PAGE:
In spite of the uncertainty brought about by the pandemic, one expert said that retirement confidence is actually climbing — but only for those whose employment wasn’t interrupted by the coronavirus pandemic.
Among those who lost their job during the pandemic, there is a “very different level of retirement confidence," Lori Lucas, president and chief executive at Employee Benefit Research Institute, said on Yahoo Finance Live (video above).
But for those whose employment was unaffected, 72% of workers are “somewhat or very confident about their retirement."
Lucas painted a tale of two different workers: married and employed, and those who are not. Unsurprisingly, the most confident workers happen to be married and employed whereas singles and unemployed individuals carry less optimism.
Another key to retirement confidence is knowing how much you’ll need to comfortably spend your golden years, Lucas said. (Photo: Getty)
But retirement confidence can be pegged to more than just marriage and employment status. Lucas cited other “key variables” to retirement confidence as things like access to and participation in an employer-sponsored retirement plan, a good handle on debt, and knowing how much they need in retirement.
The stock market rebound also fueled confidence because investors “were pretty good about staying the course” and “were able to enjoy the market increases that followed," Lucas said.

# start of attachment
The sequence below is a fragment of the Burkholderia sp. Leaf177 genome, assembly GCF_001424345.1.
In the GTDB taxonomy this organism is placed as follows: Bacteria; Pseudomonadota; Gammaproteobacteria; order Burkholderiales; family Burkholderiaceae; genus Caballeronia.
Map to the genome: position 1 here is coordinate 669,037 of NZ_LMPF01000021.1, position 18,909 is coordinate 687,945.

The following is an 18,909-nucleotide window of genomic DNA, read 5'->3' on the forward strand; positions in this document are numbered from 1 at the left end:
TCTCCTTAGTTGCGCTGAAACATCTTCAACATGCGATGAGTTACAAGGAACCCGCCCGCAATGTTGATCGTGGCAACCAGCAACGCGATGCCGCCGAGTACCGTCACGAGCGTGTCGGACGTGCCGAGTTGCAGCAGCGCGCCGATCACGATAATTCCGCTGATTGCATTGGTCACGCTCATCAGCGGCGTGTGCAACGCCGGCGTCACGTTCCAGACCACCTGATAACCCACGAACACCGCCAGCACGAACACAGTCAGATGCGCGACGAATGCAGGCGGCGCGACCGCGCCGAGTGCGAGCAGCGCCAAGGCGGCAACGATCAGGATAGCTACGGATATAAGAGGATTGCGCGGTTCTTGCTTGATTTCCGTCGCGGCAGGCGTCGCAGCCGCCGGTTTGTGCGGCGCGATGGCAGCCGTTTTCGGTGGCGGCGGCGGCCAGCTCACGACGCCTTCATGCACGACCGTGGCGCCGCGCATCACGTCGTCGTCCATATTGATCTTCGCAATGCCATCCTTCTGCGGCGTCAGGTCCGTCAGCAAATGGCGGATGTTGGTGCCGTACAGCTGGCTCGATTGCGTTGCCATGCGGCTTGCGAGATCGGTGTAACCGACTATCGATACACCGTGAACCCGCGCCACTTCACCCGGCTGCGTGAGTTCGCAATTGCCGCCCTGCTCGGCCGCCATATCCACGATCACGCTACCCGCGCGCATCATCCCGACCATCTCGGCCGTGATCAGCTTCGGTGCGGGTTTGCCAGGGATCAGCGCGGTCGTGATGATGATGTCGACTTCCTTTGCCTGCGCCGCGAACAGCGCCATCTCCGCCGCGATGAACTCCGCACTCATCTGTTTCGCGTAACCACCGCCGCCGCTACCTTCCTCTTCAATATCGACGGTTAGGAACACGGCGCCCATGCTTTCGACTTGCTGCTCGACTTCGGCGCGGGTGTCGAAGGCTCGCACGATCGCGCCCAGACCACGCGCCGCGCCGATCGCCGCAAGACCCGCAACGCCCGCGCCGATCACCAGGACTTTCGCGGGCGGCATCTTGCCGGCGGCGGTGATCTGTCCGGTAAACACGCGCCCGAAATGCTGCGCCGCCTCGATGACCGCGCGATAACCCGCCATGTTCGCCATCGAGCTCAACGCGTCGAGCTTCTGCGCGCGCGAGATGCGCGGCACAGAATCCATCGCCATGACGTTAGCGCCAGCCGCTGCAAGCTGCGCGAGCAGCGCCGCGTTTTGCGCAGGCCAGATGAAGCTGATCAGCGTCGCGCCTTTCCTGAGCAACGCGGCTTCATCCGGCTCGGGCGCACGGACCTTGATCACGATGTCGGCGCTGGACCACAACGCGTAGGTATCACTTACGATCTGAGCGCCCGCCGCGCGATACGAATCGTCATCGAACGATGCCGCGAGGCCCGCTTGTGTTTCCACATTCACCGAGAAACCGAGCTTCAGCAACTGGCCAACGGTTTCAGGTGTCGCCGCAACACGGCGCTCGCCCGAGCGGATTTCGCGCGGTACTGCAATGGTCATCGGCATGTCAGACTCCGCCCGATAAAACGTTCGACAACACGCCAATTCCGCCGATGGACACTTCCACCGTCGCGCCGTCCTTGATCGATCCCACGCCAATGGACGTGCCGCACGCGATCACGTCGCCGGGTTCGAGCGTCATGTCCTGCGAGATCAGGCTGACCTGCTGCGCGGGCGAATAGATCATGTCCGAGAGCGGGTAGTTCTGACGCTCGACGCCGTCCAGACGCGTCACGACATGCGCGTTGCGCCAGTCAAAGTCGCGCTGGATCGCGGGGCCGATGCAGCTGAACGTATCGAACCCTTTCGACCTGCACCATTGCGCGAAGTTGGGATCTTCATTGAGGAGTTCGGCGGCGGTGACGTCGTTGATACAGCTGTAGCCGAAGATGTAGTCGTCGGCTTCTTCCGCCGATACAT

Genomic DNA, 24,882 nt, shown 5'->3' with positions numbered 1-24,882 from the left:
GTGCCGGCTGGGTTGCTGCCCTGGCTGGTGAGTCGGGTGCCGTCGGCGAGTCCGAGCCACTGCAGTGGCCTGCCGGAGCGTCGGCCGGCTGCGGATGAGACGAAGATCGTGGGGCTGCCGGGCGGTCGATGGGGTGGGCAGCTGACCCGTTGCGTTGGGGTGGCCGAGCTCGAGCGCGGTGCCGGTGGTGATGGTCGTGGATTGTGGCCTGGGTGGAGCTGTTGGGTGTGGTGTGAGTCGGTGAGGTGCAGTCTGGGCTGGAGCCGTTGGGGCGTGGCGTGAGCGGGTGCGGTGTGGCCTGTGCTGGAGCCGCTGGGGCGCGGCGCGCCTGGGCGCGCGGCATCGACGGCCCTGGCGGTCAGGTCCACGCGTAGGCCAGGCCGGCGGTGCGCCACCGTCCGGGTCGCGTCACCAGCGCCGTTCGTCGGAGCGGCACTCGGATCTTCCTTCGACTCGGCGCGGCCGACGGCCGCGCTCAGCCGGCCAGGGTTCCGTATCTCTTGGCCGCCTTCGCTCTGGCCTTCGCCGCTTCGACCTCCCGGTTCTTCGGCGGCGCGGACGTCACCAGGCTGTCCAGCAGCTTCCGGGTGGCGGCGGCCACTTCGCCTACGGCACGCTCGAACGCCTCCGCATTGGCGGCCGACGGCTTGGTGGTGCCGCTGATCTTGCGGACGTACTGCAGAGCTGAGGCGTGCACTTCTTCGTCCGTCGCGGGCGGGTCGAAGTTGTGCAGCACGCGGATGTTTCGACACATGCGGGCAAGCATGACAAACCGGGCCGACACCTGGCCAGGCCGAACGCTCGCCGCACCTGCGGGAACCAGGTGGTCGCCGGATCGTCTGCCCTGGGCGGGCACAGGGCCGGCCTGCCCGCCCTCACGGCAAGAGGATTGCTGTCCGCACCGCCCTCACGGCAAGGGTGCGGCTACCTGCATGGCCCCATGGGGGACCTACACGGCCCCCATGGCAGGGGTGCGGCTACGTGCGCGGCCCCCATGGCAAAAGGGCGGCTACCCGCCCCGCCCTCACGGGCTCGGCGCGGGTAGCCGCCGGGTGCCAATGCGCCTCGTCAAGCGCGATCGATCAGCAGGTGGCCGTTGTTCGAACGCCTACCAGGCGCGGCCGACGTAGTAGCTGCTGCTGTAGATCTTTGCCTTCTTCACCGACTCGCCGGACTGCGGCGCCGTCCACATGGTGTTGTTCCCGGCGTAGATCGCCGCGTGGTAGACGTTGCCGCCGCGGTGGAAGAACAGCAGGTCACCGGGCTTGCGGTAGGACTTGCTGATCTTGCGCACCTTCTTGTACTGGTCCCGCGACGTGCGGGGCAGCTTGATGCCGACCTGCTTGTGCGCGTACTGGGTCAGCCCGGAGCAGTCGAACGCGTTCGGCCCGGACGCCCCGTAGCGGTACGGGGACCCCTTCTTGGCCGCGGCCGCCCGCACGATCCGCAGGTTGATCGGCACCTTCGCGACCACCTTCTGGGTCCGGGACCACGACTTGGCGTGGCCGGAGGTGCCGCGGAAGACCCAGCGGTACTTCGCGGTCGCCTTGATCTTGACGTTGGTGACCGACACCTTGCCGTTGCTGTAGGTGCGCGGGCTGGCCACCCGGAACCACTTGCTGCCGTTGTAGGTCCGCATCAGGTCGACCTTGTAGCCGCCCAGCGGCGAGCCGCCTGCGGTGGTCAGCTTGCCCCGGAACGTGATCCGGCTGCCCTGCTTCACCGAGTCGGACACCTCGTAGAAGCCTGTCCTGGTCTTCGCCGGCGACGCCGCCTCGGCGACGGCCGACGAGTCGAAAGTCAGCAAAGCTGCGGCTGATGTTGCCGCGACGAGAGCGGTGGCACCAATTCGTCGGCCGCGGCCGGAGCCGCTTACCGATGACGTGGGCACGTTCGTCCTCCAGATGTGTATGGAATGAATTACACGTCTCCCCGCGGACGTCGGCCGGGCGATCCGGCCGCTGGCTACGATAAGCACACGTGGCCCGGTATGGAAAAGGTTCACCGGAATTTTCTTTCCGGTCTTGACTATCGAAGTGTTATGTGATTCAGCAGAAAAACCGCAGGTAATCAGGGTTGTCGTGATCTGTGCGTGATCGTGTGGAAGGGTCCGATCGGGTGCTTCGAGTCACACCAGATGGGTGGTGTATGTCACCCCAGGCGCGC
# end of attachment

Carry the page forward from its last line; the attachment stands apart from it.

Read more: 3 key factors to consider when planning for retirement
Debt is another “huge variable” found in “both with worker retirement confidence and with retiree confidence in retirement," she added, noting that debt is considered an impediment to saving and “causes [savers] a lot of stress in retirement.”
Another key to retirement confidence is knowing how much you’ll need to comfortably spend your golden years. If people have “taken steps to calculate how much they need in retirement” or have connected with a financial professional who can guide them, Lucas said, they’re generally better prepared.
“Even calculating how much you need in retirement is a good first step,” she said.
Story continuesYahoo Money sister site Cashay has a weekly newsletter.
Stephanie is a reporter for Yahoo Money and Cashay, a new personal finance website. Follow her on Twitter @SJAsymkos.
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